How To Avoid a Mess After You Have Passed Away

To avoid the hassle of having to determine who should be receiving your mail after you’re gone, you’ll want to discuss with your attorney about having someone appointed to take care of your estate – the same person who would also be responsible for your mail. The responsibility of tying up loose ends goes on for much longer after you’re gone, so it’s important to plan ahead. Beyond the grief of losing someone, everyone will be seeking direction.

 

NC Planning boasts a team of attorneys who are well-versed in estate planning and equipped with the proper network and tools to help drive your estate planning towards success. We encourage you to schedule a time with one of our attorneys, to discuss your estate plan and what you can do for your family to allow them the luxury of grief and clarity.

 

 

What is the Difference Between an Executor and an Administrator?

What is an Executor

 

An Executor rises into their position and duties by first being nominated through someone’s Last Will & Testament, and then having that Last Will & Testament probated with the county where that someone last resided when they passed away.

 

When an Administrator is Appropriate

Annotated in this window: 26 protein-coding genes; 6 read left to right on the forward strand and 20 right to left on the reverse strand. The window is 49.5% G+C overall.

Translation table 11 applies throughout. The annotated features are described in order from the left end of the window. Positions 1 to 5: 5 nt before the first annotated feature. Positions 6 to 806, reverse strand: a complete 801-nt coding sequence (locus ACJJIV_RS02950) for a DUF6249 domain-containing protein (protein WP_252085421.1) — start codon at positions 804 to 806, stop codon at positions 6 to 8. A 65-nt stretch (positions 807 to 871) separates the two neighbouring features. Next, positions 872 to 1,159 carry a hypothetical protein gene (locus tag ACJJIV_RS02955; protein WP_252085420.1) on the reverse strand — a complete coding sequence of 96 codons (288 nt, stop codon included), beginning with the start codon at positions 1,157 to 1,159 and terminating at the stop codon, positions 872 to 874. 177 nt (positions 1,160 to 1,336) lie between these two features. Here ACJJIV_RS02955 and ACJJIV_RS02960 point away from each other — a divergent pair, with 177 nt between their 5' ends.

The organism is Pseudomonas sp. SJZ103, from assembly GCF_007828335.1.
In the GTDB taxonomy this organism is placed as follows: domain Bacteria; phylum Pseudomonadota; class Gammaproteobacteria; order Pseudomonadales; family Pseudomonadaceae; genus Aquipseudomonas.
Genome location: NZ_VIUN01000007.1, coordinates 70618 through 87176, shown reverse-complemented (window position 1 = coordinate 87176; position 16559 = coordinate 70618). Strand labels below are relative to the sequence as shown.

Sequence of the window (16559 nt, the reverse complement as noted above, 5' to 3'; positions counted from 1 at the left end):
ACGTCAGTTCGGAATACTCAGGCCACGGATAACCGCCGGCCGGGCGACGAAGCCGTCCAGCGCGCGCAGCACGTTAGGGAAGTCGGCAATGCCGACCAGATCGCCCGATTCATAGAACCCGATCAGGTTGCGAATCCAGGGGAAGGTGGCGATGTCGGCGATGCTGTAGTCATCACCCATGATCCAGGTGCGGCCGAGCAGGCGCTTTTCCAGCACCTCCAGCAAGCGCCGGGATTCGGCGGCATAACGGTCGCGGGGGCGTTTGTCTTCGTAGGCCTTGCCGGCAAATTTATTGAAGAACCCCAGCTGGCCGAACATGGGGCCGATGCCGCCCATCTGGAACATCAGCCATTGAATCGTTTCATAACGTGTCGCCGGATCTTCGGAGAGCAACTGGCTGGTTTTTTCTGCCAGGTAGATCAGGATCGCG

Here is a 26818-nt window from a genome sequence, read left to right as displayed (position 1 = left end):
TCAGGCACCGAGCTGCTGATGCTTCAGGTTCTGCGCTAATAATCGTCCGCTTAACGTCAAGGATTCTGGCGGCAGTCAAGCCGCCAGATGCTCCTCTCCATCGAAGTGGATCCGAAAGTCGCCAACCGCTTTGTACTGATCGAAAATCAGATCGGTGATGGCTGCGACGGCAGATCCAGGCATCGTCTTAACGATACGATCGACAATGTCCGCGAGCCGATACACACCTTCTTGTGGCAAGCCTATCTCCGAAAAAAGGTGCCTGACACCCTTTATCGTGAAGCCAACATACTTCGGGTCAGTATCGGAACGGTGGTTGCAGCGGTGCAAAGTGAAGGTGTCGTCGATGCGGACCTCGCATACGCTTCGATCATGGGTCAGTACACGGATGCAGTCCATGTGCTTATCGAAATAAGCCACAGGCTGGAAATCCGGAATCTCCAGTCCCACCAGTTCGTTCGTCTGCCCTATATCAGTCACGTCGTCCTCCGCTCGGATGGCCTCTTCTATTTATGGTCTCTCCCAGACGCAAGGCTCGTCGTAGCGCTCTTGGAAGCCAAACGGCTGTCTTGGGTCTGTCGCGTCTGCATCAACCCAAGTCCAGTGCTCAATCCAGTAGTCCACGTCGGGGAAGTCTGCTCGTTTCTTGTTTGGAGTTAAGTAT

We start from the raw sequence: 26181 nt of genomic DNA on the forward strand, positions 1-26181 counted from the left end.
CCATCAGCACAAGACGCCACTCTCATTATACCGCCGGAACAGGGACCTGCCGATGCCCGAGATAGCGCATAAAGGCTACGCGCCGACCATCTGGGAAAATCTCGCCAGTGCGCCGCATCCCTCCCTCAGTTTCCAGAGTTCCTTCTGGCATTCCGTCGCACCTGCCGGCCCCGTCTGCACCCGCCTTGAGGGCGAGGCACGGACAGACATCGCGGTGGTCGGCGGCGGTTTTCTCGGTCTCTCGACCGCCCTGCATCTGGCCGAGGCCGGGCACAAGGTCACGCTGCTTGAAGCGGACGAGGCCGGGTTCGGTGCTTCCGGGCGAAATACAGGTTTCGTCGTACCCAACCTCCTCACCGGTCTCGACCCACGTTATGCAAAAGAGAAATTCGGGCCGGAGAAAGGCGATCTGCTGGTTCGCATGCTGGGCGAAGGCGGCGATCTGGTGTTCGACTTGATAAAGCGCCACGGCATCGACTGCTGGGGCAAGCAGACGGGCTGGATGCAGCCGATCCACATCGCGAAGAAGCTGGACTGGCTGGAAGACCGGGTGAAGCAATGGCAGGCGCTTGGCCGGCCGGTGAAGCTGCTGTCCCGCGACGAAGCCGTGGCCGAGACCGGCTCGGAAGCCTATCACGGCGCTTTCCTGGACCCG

However, it may sometimes be the case that estate planning may not be the most logical (or even reasonable) way of planning for the distribution of one’s assets simply because the assets are so simple and the beneficiaries are all of age to receive them. Thus, in instances where someone passes without a Last Will & Testament, but their family members are finding that refund checks, debts, and tangible assets (e.g. vehicles, collectable items, etc.) are having to be split among the next of kin, of the decedent, an Administrator will need to be appointed to address these items. To be able to legally address these items without a Will, an Administrator will need to apply to the court to be appointed and their appointment not be contested by the beneficiaries of the estate. The Administrator is generally the next of kin, if not the surviving spouse.